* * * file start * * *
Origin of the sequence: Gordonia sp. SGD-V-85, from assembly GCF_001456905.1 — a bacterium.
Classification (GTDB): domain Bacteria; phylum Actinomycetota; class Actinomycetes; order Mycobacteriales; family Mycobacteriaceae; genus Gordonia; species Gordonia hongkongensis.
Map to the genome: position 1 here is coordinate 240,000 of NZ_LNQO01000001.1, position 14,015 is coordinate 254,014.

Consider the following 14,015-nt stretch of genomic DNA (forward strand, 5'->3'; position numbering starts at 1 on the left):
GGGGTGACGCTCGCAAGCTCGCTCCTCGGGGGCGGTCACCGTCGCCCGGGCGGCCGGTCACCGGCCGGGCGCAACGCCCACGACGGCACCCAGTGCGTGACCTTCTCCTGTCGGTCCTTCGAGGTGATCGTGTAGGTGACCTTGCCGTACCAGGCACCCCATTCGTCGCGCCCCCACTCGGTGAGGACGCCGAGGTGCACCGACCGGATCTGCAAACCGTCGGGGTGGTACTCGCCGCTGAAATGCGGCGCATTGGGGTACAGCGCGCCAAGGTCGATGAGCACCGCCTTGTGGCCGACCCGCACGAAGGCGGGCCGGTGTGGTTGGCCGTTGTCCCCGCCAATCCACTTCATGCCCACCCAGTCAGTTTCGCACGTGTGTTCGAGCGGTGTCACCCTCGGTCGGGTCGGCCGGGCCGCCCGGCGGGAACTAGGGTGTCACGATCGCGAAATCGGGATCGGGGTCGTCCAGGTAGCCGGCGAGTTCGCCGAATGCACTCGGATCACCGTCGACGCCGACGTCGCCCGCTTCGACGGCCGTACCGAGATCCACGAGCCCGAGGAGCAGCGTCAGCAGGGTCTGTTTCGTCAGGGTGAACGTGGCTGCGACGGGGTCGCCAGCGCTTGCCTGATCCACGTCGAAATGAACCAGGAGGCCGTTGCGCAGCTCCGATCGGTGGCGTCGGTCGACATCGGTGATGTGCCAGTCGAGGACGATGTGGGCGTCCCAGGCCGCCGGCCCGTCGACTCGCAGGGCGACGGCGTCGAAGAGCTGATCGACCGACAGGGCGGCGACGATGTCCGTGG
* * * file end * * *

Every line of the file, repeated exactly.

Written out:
Origin of the sequence: Gordonia sp. SGD-V-85, from assembly GCF_001456905.1 — a bacterium.
Classification (GTDB): domain Bacteria; phylum Actinomycetota; class Actinomycetes; order Mycobacteriales; family Mycobacteriaceae; genus Gordonia; species Gordonia hongkongensis.
Map to the genome: position 1 here is coordinate 240,000 of NZ_LNQO01000001.1, position 14,015 is coordinate 254,014.

Consider the following 14,015-nt stretch of genomic DNA (forward strand, 5'->3'; position numbering starts at 1 on the left):
GGGGTGACGCTCGCAAGCTCGCTCCTCGGGGGCGGTCACCGTCGCCCGGGCGGCCGGTCACCGGCCGGGCGCAACGCCCACGACGGCACCCAGTGCGTGACCTTCTCCTGTCGGTCCTTCGAGGTGATCGTGTAGGTGACCTTGCCGTACCAGGCACCCCATTCGTCGCGCCCCCACTCGGTGAGGACGCCGAGGTGCACCGACCGGATCTGCAAACCGTCGGGGTGGTACTCGCCGCTGAAATGCGGCGCATTGGGGTACAGCGCGCCAAGGTCGATGAGCACCGCCTTGTGGCCGACCCGCACGAAGGCGGGCCGGTGTGGTTGGCCGTTGTCCCCGCCAATCCACTTCATGCCCACCCAGTCAGTTTCGCACGTGTGTTCGAGCGGTGTCACCCTCGGTCGGGTCGGCCGGGCCGCCCGGCGGGAACTAGGGTGTCACGATCGCGAAATCGGGATCGGGGTCGTCCAGGTAGCCGGCGAGTTCGCCGAATGCACTCGGATCACCGTCGACGCCGACGTCGCCCGCTTCGACGGCCGTACCGAGATCCACGAGCCCGAGGAGCAGCGTCAGCAGGGTCTGTTTCGTCAGGGTGAACGTGGCTGCGACGGGGTCGCCAGCGCTTGCCTGATCCACGTCGAAATGAACCAGGAGGCCGTTGCGCAGCTCCGATCGGTGGCGTCGGTCGACATCGGTGATGTGCCAGTCGAGGACGATGTGGGCGTCCCAGGCCGCCGGCCCGTCGACTCGCAGGGCGACGGCGTCGAAGAGCTGATCGACCGACAGGGCGGCGACGATGTCCGTGG